And that's a wrap. I spent the weekend recovering from the week of TP, and here are a few thoughts about the week overall.
This was the first time I've had an issue with discipline in the classroom.
Firstly, there was a boy who lied. A lot. Every word out of his mouth was a lie, and they were all about ridiculous things that had no bearing on anything beyond the fact that he hadn't done his homework, and the fact that his lying (and the amount of talking it involved) was incredibly disruptive for the whole class. But then again, my asking him to be quiet every few minutes was also very disruptive.
How I dealt with it:
The students have to line up before entering the class, and may only enter when instructed to do so. I think this is a bit silly and wastes time, but it did give me the chance to hold the Boy Who Cried Wolf back, along with his best friend, so that I could quietly talk to them about how they disrupt each other and get no work done, and how this makes it very difficult to teach, and how much I would appreciate their cooperation in future. It worked like a charm.
Problem number 2: Homework (or the lack thereof). Geez, kids. What is it with you and not doing your homework? Even when we asked you to recite the instructions back at us. Even when you had had the instructions glued into your books for days beforehand. Even when the homework involved eating sweets. Seriously? I think the main problem here was that they had their annual fun day that day, and so they figured it would be a day of chaos and sitting in the wrong classes, and running about, and not doing work. So homework that wasn't done would go unnoticed. They were wrong. But having three teachers shouting at them for not doing it kind of put a damper on the lesson. Meh.
How I dealt with it:
It wasn't ideal, and I haven't quite worked my way around it. Basically, if the work hasn't been done, it hasn't been done. They get zero.
Let's talk about good things instead.
The absolute highlight of the week was when a very frazzled teacher ran up to us and said, "You have a free now, right? Please go supervise the grade 4s on the rugby field! Just stop them from killing each other." And we did. I spent an hour playing "I wrote a letter to my love" and "touches" and "broken telephone", got covered in grass and had enough exercise to last me a week. And they all hugged us goodbye afterwards and begged us to be their teachers forever and ever. And for the rest of the week, two or three of them would come to our class during break and draw pictures with/of us. ^______^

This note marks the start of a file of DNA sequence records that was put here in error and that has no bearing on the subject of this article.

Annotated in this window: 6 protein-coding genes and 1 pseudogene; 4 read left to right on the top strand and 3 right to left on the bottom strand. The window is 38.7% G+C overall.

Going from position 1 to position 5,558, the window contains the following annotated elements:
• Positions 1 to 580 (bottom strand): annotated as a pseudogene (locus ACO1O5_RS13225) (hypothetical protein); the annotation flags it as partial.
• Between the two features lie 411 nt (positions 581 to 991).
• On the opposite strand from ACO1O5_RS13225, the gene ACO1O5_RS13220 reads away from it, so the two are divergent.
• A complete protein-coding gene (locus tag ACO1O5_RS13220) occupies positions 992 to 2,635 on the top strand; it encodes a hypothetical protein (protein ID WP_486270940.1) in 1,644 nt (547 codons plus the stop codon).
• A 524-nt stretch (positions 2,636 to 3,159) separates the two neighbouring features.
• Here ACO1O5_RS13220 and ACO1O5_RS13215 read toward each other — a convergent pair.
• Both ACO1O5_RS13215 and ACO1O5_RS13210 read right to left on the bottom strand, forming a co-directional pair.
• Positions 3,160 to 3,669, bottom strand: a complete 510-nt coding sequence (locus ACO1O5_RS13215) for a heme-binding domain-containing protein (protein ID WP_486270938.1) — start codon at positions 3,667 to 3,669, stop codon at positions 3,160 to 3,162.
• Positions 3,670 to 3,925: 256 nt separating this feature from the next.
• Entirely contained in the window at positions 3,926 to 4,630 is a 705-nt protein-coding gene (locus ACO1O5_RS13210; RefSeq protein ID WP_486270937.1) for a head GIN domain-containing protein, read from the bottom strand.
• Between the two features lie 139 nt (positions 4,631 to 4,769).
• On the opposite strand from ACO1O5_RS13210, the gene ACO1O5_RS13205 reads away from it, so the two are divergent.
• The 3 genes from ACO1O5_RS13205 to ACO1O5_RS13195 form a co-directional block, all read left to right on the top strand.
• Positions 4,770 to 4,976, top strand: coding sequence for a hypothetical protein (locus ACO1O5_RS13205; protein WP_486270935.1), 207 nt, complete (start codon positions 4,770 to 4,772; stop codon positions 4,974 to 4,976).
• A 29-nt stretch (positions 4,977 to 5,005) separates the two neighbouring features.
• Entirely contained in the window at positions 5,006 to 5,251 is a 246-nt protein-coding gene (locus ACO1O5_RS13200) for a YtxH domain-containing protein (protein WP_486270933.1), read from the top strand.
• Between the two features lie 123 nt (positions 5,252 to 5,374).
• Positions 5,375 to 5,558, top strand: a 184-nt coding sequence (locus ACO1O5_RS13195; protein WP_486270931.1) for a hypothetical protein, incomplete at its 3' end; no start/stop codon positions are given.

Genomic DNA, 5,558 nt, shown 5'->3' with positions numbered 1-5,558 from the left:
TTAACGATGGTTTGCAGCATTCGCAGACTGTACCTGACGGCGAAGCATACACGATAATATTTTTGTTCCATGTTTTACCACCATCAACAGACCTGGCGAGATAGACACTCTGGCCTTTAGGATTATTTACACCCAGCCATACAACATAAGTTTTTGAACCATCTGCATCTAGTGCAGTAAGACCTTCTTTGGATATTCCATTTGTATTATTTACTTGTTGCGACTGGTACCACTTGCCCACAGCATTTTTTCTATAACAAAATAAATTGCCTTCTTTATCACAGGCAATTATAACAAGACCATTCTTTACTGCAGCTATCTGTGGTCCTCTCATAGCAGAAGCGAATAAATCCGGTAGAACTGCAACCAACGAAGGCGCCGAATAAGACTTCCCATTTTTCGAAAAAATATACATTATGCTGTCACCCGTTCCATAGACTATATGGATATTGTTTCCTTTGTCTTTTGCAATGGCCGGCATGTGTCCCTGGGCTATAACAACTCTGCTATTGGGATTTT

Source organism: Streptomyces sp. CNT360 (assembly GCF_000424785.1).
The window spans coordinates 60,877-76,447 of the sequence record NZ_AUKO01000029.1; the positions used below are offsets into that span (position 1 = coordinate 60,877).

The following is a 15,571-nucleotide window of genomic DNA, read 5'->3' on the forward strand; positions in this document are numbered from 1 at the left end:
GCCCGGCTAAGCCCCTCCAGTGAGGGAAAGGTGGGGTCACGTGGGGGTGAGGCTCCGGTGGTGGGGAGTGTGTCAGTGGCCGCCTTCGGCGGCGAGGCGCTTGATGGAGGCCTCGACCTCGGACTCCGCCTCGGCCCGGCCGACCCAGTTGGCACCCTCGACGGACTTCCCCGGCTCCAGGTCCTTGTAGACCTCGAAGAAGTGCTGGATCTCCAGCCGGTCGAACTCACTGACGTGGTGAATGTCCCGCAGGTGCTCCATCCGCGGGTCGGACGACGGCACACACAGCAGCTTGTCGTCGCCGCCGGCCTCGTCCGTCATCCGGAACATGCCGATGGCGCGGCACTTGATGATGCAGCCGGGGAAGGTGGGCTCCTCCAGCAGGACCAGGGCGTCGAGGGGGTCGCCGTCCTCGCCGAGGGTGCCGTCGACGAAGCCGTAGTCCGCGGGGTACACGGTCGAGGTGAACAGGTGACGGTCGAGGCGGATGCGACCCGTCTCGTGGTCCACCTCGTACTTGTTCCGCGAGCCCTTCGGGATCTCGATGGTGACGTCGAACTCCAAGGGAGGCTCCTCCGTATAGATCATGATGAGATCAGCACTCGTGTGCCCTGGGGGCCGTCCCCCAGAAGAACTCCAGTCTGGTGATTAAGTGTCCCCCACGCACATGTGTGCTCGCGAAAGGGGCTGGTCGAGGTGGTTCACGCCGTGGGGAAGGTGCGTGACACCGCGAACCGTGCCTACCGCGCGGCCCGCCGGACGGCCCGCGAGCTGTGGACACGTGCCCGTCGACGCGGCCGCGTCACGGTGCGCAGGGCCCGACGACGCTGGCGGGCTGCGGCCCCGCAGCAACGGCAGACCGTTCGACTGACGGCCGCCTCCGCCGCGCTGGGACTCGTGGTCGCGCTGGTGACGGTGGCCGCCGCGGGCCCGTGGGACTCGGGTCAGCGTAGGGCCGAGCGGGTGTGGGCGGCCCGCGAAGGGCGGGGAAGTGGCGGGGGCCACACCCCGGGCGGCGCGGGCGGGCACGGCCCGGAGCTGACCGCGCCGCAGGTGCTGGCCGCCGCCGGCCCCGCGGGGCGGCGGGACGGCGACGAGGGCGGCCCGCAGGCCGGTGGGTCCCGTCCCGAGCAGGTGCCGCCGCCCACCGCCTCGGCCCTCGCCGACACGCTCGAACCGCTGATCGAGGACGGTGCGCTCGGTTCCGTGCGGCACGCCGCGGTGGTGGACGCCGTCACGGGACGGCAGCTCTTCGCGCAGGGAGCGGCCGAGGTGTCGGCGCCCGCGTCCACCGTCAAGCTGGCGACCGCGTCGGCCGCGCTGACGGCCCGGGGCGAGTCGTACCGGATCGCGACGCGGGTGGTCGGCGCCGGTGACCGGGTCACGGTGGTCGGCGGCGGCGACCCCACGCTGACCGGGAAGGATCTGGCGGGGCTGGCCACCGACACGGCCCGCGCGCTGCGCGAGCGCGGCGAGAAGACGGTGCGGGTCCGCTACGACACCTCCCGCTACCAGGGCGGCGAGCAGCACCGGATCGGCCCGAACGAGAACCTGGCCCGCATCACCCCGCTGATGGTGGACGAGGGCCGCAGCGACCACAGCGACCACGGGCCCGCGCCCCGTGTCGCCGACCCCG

It made me wonder if I'm teaching the wrong phase. But then I thought about it, and I figured that everyone loves playing with cats, and petting cats, and being loved by cats. Have you ever tried to herd them? Yeah. YEAH. I think I'll stick to high school.
Another highlight (well, scattered bits of brightness that were more of a twinkling glitter effect) was the connection with certain individual students. The gamer geek boy who has a gift for debate. The boy who tries so hard to get things right that he'll spend his free sitting in your class (despite the grade 8s who are also having a lesson then) just to finish his work and ask you for spelling advice. The girl who shyly explained that her stepfather doesn't let her have sweets, so she couldn't do the homework. The boy who was terrified of his autobiography project because of his awful, awful, heartbreakingly horrible childhood (but who then got carried away with it once he realised he could include his awesome drawings and leave out the bad bits). The grade 6s who begged us to come back. The grade 11s who were hell bent on having a discussion about drugs, smoking and sex... until I cunningly turned it into an essay topic. The matrics getting excited about their upcoming matric dance. The headmaster telling us stories about his early days as a teacher.
It was a great week at a great school, and I've put it as my first choice for my term-long TP (July - September), both because I really enjoyed teaching there, and because it means I can get experience in a school where I neither speak the language nor am familiar with the culture, and because I can teach both my methods (Home and Additional English).
And hopefully during the long TP I won't need to teach 5-6 lessons a day, because their usual teacher has returned from hospital.
I'm exhausted and my immune system has taken a knock, but I think I'll survive.
Oh, and last but not least:
A grade 6 boy presented me with a red pen. An ACTUAL Red Pen of Doom! He gave it to me "for keeps". ^_^